“Located in easily accessible and highly trafficked locations across rural and metropolitan areas, independent convenience stores hold tremendous potential in filling the gaps in the nation’s EV charging infrastructure,” says Blake Snider, CEO at EOS Linx. “We’re looking forward to working with I.B.C.’s members to install EOS Charge Stations that will benefit both the store owners and their customers for years to come.”
Each EOS Charge Station includes multiple EV charging sockets, robust data analytics tools, and an option to add an AI security component. The Charge Station’s 75-inch digital out-of-home (OOH) advertising display is designed to maximize brand exposure and engagement by reaching consumers when and where they are making purchasing decisions. It should be noted that the actual EV charging is grid powered electricity, it’s the displays that are solar powered. A solar powered EV charging station itself is a tough ask, especially for cars, as the power requirements are too high to be met with a smaller solar setup.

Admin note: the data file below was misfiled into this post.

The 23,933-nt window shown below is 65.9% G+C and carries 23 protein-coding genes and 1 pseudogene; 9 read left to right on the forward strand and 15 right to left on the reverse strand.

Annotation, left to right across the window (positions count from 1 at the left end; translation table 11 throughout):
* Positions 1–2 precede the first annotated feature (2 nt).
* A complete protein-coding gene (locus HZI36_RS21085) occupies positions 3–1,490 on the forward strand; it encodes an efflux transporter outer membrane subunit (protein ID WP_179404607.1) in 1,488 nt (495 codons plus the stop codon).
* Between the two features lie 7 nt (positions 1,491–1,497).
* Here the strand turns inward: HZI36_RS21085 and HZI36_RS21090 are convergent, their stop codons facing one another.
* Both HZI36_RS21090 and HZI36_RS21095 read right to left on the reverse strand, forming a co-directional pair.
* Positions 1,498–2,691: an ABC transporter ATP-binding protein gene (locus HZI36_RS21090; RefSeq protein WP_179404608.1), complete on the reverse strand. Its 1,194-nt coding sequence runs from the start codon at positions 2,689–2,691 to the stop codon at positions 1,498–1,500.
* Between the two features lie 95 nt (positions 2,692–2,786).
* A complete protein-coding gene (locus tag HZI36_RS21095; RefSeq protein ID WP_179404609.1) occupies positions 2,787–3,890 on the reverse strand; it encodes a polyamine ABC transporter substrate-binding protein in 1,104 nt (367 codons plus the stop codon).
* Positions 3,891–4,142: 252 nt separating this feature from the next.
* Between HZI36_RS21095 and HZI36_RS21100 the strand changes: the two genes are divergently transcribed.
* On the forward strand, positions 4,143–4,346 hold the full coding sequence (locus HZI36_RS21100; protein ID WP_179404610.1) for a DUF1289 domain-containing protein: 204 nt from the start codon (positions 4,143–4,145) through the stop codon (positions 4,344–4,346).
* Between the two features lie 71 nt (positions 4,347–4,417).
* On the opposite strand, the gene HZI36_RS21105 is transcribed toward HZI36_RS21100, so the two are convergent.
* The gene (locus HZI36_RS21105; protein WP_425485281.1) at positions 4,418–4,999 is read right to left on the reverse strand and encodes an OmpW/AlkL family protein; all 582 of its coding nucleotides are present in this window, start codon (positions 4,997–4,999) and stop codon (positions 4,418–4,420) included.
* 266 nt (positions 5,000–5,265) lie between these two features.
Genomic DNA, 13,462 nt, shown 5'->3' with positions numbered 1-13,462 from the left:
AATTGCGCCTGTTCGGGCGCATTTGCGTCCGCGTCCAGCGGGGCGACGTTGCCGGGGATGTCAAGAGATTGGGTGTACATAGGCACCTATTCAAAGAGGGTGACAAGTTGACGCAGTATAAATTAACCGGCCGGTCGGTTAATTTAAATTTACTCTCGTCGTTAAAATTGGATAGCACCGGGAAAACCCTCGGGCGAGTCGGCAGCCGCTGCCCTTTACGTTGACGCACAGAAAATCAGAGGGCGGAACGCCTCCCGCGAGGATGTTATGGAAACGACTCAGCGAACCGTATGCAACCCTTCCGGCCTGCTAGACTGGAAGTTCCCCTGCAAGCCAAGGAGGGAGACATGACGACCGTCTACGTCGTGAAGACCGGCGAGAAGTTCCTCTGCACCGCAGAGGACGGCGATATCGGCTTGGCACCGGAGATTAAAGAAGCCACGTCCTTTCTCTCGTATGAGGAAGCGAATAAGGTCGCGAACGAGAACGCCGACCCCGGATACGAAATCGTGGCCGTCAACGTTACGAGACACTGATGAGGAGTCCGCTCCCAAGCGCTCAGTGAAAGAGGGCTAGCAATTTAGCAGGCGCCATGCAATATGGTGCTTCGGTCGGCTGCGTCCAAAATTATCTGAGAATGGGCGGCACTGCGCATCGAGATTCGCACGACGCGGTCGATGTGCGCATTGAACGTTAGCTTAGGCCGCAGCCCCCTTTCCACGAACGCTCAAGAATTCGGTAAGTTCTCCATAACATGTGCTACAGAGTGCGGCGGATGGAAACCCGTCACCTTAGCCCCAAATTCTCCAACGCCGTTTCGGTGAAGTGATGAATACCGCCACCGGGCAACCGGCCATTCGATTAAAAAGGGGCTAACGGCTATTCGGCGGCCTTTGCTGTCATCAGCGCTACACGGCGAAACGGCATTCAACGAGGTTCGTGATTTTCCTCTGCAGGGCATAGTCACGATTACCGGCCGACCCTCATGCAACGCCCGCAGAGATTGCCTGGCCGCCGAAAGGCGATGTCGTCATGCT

“Our partnership with EOS Linx brings new EV charging and revenue generating opportunities to our members, enabling them to remain competitive and better serve their communities and customers,” says I.B.C. Chairman & CEO Rob Knight. “These EV charging stations will become community fixtures at convenience stores for decades to come.”
Convenience stores saw record sales in 2020 and 2021 as the pandemic directed more visits, and the locations became increasingly vital to surrounding communities and visitors alike.
I.B.C. helps smaller convenience store owners compete with larger chains by offering the buying power of thousands of stores, providing retail rebates, and a host of other support services.
The idea of monetising charging stations with advertising, besides charging for the power is interesting because of the profile of the typical EV buyer currently, and the locations of these stations. Expect it to spread more widely worldwide in time.